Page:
A world that cares for people must also care for the planet while ensuring a fair share for all, including current and future generations of children. Educators have a duty of care to support children’s right to live within a well world. Join KU Sustainability Manager Deb Watson and KU West Pymble Preschool Director Katrina Hendry as they explore Becoming Eco Smart Together, a journey of continual growth for the early childhood community that steps towards a more sustainable world.
In this episode Lynn Farrell and Fran Bastion discuss agency from a children’s rights perspective. They also explore what an infant and toddler program might look and feel like when our youngest children are afforded agency.
Laure Hislop talks with Megan Dodds, KU Corrimal East Director, about how she has maintained her sustained commitment to the teachings of Circle of Security. She talks about her enthusiasm for professional learning and how she continues to look at improved ways to 'be with' children. Hear how she mentors her team as they work through a 'Curriculum of Feelings'.
In this episode we explore possibilities for the young child’s future world, while encouraging work towards a world that sustains all life – recognising that the decisions we make today, impacts future generations of all living species. We recognise Deb Watson, KU Sustainability Program Manager, and KU services that contributed their stories to the development of ‘Because We Care - Education for Sustainability in Action’ which supports the Becoming Eco Smart Together program.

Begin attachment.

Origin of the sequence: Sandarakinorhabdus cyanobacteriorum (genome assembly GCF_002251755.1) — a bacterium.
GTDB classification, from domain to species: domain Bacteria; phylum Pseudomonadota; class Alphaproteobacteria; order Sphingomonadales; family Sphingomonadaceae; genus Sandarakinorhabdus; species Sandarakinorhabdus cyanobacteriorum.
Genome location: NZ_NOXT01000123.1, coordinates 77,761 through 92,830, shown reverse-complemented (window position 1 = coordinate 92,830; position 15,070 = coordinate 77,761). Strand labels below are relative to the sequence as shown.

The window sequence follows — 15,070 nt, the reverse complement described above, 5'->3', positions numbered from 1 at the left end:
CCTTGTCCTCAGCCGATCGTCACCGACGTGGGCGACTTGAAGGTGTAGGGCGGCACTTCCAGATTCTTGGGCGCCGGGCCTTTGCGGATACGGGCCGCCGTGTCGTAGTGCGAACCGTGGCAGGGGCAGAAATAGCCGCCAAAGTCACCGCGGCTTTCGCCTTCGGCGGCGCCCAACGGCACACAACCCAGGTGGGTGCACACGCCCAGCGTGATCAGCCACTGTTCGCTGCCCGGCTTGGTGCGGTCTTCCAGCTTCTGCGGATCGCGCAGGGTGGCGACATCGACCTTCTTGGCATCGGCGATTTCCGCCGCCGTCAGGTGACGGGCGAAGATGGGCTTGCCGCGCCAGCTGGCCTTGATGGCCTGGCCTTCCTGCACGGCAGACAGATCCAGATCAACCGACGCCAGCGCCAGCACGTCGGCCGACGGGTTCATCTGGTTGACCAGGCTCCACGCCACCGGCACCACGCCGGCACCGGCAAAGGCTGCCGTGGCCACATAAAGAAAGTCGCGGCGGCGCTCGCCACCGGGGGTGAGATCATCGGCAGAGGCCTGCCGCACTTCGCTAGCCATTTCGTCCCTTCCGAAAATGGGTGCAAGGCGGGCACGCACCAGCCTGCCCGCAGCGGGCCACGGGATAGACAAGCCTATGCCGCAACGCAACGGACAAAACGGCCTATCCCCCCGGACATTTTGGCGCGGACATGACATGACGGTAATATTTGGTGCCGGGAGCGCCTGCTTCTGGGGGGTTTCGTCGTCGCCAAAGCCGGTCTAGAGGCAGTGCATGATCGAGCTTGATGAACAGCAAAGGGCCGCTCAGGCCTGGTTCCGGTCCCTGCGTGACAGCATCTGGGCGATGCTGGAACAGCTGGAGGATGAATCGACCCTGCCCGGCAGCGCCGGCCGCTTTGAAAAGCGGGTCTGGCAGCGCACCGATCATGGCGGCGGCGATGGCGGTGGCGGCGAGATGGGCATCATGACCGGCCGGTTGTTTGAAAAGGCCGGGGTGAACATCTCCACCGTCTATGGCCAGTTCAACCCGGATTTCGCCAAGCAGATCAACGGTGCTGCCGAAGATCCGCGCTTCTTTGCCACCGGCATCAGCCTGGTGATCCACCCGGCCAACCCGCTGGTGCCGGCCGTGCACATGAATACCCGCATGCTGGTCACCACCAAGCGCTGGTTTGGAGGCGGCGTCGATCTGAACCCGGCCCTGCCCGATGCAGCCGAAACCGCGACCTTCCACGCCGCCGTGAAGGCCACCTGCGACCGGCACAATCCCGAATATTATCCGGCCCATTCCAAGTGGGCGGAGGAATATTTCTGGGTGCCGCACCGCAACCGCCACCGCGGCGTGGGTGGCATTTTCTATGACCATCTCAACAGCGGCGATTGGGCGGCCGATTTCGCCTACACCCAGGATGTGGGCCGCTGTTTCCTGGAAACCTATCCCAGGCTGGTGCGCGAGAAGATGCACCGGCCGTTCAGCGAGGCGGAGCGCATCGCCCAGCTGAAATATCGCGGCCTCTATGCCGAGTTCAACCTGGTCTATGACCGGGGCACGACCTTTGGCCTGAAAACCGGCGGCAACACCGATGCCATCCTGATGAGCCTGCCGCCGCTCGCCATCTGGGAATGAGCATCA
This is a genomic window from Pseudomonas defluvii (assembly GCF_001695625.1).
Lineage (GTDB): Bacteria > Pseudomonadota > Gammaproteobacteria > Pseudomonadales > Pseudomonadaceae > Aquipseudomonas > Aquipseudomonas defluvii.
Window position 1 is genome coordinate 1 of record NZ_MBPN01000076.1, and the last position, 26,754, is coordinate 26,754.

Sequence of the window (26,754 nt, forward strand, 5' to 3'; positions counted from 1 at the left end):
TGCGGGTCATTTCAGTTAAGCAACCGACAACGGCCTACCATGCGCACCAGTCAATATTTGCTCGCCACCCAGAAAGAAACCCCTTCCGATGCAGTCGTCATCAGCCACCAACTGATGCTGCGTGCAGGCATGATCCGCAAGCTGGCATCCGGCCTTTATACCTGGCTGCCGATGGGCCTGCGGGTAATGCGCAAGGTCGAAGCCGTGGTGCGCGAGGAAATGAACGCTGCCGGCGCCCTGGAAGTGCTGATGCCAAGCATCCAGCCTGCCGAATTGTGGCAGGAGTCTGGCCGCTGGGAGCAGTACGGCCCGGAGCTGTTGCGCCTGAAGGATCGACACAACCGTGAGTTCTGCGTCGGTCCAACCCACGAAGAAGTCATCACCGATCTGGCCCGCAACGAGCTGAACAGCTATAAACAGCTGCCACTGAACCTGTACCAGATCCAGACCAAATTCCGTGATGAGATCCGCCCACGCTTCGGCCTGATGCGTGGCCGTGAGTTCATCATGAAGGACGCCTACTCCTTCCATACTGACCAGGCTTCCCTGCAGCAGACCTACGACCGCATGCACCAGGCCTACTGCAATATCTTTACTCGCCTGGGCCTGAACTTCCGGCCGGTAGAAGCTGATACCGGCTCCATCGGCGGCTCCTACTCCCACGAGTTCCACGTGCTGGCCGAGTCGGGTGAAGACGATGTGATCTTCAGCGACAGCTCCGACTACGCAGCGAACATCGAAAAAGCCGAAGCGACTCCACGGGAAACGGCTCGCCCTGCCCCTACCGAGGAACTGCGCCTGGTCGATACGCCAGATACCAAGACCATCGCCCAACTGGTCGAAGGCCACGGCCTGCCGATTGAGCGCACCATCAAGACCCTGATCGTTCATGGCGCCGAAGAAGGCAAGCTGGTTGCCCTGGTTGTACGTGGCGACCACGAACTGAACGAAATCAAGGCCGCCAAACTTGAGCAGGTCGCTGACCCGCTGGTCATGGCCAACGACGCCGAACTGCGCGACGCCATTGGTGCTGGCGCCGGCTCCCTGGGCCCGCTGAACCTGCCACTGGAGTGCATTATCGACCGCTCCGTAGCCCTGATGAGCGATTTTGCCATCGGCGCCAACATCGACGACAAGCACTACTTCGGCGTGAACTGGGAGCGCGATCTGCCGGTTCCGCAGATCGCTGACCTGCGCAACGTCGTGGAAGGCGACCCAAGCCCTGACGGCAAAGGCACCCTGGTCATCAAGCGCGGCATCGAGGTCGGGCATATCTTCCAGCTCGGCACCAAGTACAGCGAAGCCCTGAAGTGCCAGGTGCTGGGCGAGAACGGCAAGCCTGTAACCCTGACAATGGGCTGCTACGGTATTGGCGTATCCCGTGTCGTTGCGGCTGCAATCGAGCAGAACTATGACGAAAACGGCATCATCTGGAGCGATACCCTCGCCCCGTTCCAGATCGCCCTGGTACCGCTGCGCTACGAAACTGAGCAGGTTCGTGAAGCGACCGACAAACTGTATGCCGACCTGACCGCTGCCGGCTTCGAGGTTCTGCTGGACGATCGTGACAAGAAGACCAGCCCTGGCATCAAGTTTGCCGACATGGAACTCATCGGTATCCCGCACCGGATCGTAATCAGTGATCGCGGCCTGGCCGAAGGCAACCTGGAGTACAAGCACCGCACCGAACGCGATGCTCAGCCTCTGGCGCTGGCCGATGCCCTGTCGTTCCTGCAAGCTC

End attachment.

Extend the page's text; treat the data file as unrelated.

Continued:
“A career highlight,” says Susan James.
This episode invites listeners to hear about the project ‘Inside Mary Elizabeth’s House’ from the teachers’ perspective. Susan James and Bei Bei Liu offer some critical insights into the evolution of the project, and interrogate some key practices that enabled collaborative thinking and theorising and the co-construction of inquiry based curriculum.
Vickie Ren provides insights into what a speech pathologist does and explores how language develops in young children. She also gives some tips for early childhood educators on what to look out for as children’s language develops.
This episode is an invitation to share a story of an unexpected, co-created project and investigation. Inside Mary Elizabeth’s House will offer listeners an insight into the pursuit of big ideas undertaken by children with educators – a story of co-constructed curriculum at its best.
Why are routines and rituals important in our early childhood programs? Jan Faulkner and Laure Hislop unpack this question and discuss the special significance they have to children’s wellbeing, relationships and sense of belonging.
We are joined by Associate Professor Kylie Smith to explore the topic of gender and play. Kylie shares insight into how young children develop their understanding of gender and the important role early educators have in noticing and challenging gender stereotypes and bias.
Listen to Dr Gai Lindsay’s inspirational reflections on the importance of the arts in the lives of young children. Hear her talk about why children have the right to an early childhood education that is rich in the joy of art.
In the final episode of this series, Ann Pelo discusses Sam’s Story using the Thinking Lens to guide educators to dive deeply into Sam’s identity. Amal Nsar and Caitlin Burns from The Joey Club Sydney will reflect upon the Thinking Lens as a protocol for writing and as a generative tool for rich and robust professional conversations.